New Zealand: Taxation

Doing Business in NZ

"Haere mai" is Māori for welcome and New Zealand is one of the most open economies in the world. But there are rules and regulations that will apply, and we are familiar with them.

This "Doing Business in NZ" publication is designed to provide the prospective investor with an introductory guide to the New Zealand legal framework as it applies to business. The information provided was accurate at the time of publication, and will be updated regularly. But it should not be relied upon as a basis for making business decisions as circumstances, business conditions, government policy and interpretation of the law may change.

We recommend that you seek advice specific to your needs before making any decisions and will be happy to assist.

New Zealand has a broad-based tax system consisting principally of:

  • income tax and fringe benefit tax
  • resident and non-resident withholding tax (RWT and NRWT)
  • goods and services tax (GST)
  • Accident Compensation levies
  • import tariffs and miscellaneous excise duties
  • a local authority rates on property, and
  • gift duty.

Tax advice provided by lawyers enjoys legal privilege.

Income tax

Residency and rates of tax

For individuals and companies defined as "resident" in New Zealand, income tax is imposed on all worldwide income. Non-resident individuals and companies, on the other hand, are taxed only on income derived from New Zealand, and their tax liability may be reduced by the provisions of an applicable double tax agreement.

Individuals are regarded as resident in New Zealand for income tax purposes if they have a permanent place of abode in New Zealand or are present in New Zealand for more than 183 days within a 12-month period.

A company is regarded as resident in New Zealand if:

  • it is incorporated in New Zealand
  • it has its head office in New Zealand, or
  • it has its centre of management in New Zealand or control in New Zealand.

Companies (both resident and non-resident) are taxed at 28%. Individuals (both resident and non-resident) are taxed incrementally at between 10.5% and 33%. As noted above, non-residents are taxed only on their New Zealand-sourced income.

For individuals, assessable income includes (among other items) salary and wages, bonuses, other employment benefits or remuneration, partnership income and investment income. For salary and wage earners, tax is deducted at source through the Pay As You Earn (PAYE) system. Non-cash benefits provided to employees are subject to fringe benefit tax which is payable by the employer.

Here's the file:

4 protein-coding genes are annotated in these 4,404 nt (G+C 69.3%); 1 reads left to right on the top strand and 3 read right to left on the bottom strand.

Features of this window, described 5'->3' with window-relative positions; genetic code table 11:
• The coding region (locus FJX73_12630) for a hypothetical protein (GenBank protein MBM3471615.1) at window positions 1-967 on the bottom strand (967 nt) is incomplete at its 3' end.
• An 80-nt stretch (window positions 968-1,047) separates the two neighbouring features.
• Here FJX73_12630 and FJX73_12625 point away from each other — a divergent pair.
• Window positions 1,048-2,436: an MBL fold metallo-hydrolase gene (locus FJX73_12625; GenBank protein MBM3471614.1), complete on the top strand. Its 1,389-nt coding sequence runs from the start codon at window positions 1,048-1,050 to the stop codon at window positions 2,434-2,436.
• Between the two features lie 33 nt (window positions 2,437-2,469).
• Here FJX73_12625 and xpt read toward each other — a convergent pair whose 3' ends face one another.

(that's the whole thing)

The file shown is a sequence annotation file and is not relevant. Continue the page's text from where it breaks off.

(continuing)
For companies, net income generally corresponds with accounting profit or loss. However, adjustments are commonly required in relation to:

  • the timing of income and expenditure recognition
  • bad debts, and
  • various provisions and reserves.

New Zealand does not generally levy tax on capital gains. In certain circumstances, however, the proceeds from the sale of real or personal property (including shares) may be subject to income tax (for example, where the dominant purpose of the initial purchase was to resell the property at a profit).

Double tax agreements

New Zealand has entered into double tax agreements (or tax treaties) with certain countries to reduce the incidence of double taxation and to provide more certainty for taxpayers operating in foreign jurisdictions. Foreign tax credits are generally available to New Zealand residents for foreign income tax imposed on income derived from countries or territories outside New Zealand. The availability and quantum of the foreign tax credit is subject to certain limitations, but does not depend on New Zealand having entered into a double tax agreement with the particular country or territory concerned.

Treatment of tax losses

If a resident company or a New Zealand branch of a non-resident company incurs a tax loss, that loss can generally be carried forward (indefinitely) to offset future New Zealand net income and shared between group companies, provided a certain level of shareholder continuity (or in the case of group companies, common ownership) is maintained. Individuals and trusts can also carry forward tax losses, but these losses are effectively "trapped" and cannot be shared with other entities.

Taxation of dividends paid by resident companies to residents

Dividends paid by resident companies to residents are, in most instances, taxable to the recipient. However, dividends paid between New Zealand resident companies that are part of the same wholly-owned group are generally exempt (subject to certain other requirements).